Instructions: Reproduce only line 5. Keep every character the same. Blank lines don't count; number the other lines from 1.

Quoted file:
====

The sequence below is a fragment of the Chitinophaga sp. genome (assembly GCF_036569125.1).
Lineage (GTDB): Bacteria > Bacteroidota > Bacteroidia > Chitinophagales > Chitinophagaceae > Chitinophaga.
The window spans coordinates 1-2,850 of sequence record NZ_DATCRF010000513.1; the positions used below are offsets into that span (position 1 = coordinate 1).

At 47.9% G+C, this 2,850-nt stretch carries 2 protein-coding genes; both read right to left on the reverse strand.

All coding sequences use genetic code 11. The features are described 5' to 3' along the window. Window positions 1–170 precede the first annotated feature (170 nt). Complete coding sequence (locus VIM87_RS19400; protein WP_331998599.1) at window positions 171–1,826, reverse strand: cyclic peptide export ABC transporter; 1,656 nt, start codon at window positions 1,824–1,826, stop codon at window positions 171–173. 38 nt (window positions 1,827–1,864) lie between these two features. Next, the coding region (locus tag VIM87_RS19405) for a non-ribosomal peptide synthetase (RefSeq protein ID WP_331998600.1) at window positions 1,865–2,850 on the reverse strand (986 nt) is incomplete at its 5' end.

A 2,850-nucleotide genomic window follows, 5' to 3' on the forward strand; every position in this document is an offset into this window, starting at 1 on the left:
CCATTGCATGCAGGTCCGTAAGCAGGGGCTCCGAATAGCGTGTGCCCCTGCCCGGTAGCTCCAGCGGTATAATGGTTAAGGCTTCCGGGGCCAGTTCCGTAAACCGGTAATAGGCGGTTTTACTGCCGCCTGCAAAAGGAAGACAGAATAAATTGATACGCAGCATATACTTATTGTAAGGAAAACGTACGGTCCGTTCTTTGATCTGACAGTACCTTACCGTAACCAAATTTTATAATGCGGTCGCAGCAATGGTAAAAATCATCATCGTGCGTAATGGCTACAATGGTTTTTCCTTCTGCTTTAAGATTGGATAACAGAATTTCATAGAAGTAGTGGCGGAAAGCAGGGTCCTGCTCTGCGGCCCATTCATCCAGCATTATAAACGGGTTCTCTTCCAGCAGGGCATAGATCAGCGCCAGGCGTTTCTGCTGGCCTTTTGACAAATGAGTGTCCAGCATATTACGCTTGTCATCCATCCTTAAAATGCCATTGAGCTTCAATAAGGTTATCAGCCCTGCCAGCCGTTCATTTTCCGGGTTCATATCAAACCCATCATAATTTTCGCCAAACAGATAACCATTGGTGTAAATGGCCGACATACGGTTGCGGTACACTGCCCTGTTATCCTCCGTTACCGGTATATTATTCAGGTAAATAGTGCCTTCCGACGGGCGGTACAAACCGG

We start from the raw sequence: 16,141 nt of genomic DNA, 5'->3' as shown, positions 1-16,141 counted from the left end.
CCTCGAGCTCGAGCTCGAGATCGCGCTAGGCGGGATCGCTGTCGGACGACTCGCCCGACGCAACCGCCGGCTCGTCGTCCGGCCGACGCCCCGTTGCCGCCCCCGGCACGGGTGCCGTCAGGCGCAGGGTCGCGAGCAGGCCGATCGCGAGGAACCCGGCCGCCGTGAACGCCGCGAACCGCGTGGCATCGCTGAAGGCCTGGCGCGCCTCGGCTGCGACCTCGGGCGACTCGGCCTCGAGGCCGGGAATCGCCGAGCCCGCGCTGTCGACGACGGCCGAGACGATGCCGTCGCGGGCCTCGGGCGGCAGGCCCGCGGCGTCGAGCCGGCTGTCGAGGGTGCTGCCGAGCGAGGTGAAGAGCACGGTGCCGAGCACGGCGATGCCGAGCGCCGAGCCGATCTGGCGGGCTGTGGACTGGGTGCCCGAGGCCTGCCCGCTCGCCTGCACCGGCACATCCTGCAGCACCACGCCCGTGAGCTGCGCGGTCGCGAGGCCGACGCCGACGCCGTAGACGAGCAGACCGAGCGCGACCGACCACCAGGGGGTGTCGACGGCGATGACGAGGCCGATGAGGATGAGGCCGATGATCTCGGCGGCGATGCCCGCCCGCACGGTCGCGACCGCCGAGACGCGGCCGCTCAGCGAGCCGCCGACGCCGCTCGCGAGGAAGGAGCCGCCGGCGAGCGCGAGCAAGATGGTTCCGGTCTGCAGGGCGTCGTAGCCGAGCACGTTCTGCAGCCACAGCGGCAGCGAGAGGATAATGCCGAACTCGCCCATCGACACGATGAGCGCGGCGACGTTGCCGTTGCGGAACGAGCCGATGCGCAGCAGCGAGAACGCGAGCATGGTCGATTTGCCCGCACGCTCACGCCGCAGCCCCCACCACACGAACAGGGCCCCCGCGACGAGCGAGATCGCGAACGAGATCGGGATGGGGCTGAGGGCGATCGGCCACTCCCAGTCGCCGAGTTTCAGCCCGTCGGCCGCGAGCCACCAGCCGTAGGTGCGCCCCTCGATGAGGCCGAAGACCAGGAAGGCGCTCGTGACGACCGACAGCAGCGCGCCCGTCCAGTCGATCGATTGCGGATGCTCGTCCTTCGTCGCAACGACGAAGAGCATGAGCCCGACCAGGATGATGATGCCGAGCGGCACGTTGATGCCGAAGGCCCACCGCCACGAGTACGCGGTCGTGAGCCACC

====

All coding sequences use genetic code 11. The features are described 5' to 3' along the window. Window positions 1–170 precede the first annotated feature (170 nt). Complete coding sequence (locus VIM87_RS19400; protein WP_331998599.1) at window positions 171–1,826, reverse strand: cyclic peptide export ABC transporter; 1,656 nt, start codon at window positions 1,824–1,826, stop codon at window positions 171–173. 38 nt (window positions 1,827–1,864) lie between these two features. Next, the coding region (locus tag VIM87_RS19405) for a non-ribosomal peptide synthetase (RefSeq protein ID WP_331998600.1) at window positions 1,865–2,850 on the reverse strand (986 nt) is incomplete at its 5' end.